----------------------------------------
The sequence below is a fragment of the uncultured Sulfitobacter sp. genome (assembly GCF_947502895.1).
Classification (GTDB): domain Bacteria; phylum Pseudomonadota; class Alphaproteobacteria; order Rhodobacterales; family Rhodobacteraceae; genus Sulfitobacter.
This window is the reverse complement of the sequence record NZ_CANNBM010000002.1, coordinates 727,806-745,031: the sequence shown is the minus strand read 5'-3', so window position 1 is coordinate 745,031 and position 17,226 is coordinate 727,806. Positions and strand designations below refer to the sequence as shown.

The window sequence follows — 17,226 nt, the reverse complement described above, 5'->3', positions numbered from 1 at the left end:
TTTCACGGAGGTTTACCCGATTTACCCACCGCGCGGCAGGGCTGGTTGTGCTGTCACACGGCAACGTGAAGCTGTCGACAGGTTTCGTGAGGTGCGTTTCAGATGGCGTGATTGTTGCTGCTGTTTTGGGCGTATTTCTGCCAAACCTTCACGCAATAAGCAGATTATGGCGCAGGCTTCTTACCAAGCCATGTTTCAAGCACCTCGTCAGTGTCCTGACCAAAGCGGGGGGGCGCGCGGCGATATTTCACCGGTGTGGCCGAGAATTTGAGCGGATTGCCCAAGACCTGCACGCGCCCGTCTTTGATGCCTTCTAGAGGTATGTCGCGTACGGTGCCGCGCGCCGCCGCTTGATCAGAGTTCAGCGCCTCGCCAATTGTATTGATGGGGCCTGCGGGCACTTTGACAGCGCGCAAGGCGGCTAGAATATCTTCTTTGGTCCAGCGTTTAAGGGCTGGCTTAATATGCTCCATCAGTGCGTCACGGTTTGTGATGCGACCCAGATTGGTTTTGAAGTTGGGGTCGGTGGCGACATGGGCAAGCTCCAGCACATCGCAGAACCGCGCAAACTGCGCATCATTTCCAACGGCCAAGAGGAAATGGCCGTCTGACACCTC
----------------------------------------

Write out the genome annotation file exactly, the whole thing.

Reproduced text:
The sequence below is a fragment of the uncultured Sulfitobacter sp. genome (assembly GCF_947502895.1).
Classification (GTDB): domain Bacteria; phylum Pseudomonadota; class Alphaproteobacteria; order Rhodobacterales; family Rhodobacteraceae; genus Sulfitobacter.
This window is the reverse complement of the sequence record NZ_CANNBM010000002.1, coordinates 727,806-745,031: the sequence shown is the minus strand read 5'-3', so window position 1 is coordinate 745,031 and position 17,226 is coordinate 727,806. Positions and strand designations below refer to the sequence as shown.

The window sequence follows — 17,226 nt, the reverse complement described above, 5'->3', positions numbered from 1 at the left end:
TTTCACGGAGGTTTACCCGATTTACCCACCGCGCGGCAGGGCTGGTTGTGCTGTCACACGGCAACGTGAAGCTGTCGACAGGTTTCGTGAGGTGCGTTTCAGATGGCGTGATTGTTGCTGCTGTTTTGGGCGTATTTCTGCCAAACCTTCACGCAATAAGCAGATTATGGCGCAGGCTTCTTACCAAGCCATGTTTCAAGCACCTCGTCAGTGTCCTGACCAAAGCGGGGGGGCGCGCGGCGATATTTCACCGGTGTGGCCGAGAATTTGAGCGGATTGCCCAAGACCTGCACGCGCCCGTCTTTGATGCCTTCTAGAGGTATGTCGCGTACGGTGCCGCGCGCCGCCGCTTGATCAGAGTTCAGCGCCTCGCCAATTGTATTGATGGGGCCTGCGGGCACTTTGACAGCGCGCAAGGCGGCTAGAATATCTTCTTTGGTCCAGCGTTTAAGGGCTGGCTTAATATGCTCCATCAGTGCGTCACGGTTTGTGATGCGACCCAGATTGGTTTTGAAGTTGGGGTCGGTGGCGACATGGGCAAGCTCCAGCACATCGCAGAACCGCGCAAACTGCGCATCATTTCCAACGGCCAAGAGGAAATGGCCGTCTGACACCTC